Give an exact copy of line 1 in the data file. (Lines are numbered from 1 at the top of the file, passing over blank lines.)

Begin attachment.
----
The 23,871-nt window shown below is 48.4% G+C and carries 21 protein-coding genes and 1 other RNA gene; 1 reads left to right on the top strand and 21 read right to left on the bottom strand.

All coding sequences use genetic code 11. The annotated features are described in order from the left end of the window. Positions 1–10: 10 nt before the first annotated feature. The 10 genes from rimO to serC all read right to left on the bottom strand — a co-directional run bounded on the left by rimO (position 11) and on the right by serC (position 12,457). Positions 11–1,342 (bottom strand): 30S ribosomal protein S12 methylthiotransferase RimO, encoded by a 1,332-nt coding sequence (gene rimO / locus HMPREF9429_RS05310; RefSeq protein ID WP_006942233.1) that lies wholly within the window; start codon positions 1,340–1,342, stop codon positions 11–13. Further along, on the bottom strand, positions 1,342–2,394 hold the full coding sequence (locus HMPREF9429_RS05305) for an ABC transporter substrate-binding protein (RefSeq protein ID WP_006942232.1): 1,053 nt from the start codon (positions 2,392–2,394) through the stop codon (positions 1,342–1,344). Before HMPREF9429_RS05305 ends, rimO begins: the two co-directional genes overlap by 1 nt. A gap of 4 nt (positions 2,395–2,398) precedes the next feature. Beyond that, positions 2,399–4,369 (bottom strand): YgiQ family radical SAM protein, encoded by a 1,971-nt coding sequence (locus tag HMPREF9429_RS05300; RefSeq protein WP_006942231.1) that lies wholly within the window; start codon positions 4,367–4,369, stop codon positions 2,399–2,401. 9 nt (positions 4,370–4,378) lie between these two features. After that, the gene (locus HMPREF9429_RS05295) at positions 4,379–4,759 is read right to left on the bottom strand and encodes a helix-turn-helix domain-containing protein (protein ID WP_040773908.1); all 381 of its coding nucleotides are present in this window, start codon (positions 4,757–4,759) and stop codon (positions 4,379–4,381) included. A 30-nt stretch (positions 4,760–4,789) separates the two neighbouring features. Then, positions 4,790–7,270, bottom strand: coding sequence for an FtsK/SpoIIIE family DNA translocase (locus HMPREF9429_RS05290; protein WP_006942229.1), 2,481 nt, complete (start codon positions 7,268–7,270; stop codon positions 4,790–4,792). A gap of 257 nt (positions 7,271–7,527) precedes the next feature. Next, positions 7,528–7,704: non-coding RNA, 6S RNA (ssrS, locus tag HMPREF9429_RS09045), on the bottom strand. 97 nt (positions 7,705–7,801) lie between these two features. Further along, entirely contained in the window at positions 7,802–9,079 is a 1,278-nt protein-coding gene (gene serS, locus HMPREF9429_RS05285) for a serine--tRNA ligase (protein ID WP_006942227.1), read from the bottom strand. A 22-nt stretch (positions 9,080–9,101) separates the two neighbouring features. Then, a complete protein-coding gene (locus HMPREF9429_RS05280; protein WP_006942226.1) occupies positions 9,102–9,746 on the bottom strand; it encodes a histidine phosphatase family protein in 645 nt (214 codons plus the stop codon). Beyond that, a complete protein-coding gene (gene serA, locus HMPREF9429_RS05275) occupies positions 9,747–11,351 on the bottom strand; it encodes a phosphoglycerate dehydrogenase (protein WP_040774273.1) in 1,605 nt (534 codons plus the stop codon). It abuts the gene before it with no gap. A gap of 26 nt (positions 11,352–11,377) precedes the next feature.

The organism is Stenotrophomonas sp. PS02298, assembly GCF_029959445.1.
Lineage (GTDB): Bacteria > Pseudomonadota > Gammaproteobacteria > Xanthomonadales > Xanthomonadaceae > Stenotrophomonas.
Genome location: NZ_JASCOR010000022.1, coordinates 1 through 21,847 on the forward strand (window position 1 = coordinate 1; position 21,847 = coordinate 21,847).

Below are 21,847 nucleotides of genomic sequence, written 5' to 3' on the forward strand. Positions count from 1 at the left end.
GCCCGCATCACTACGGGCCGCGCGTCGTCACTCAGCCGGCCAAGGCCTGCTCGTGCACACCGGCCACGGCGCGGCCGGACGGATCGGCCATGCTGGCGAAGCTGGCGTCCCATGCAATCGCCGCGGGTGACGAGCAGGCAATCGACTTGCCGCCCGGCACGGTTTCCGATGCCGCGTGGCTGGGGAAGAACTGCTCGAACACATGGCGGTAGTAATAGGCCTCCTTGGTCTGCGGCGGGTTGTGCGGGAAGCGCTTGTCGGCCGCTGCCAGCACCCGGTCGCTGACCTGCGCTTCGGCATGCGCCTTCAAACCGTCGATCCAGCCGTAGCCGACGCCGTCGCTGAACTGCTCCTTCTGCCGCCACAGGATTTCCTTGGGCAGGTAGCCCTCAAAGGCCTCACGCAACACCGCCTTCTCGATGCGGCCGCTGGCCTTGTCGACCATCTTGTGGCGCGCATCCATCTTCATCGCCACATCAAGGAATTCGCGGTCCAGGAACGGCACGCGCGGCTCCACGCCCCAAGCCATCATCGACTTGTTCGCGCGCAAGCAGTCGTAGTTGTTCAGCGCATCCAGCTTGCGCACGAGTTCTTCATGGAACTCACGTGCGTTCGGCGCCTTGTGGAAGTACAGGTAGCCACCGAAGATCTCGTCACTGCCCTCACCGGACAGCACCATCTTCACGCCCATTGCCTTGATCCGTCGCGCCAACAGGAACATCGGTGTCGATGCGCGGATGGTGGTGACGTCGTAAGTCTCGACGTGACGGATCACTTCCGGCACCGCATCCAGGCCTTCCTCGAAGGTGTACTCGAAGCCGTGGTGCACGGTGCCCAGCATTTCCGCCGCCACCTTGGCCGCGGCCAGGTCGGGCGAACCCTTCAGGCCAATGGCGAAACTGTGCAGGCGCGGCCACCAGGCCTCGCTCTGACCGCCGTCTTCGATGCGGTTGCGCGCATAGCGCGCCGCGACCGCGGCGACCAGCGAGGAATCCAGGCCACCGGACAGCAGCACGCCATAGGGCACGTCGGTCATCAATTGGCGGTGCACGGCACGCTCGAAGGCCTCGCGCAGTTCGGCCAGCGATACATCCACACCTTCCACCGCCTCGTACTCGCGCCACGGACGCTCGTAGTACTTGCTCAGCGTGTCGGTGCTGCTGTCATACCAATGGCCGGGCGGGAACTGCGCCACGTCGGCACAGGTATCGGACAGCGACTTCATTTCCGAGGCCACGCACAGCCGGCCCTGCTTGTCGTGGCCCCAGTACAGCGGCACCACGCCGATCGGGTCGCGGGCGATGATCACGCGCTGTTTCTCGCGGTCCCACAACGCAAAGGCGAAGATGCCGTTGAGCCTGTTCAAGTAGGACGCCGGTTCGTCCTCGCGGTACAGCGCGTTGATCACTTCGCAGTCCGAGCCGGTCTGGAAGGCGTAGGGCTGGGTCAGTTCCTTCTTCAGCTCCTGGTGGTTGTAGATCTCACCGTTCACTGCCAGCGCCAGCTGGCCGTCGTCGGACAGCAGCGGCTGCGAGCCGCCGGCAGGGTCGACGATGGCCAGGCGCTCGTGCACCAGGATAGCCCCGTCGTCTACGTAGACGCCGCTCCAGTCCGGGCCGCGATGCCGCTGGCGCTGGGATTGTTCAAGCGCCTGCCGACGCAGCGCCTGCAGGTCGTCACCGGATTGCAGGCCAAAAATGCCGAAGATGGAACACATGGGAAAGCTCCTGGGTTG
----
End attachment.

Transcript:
The 23,871-nt window shown below is 48.4% G+C and carries 21 protein-coding genes and 1 other RNA gene; 1 reads left to right on the top strand and 21 read right to left on the bottom strand.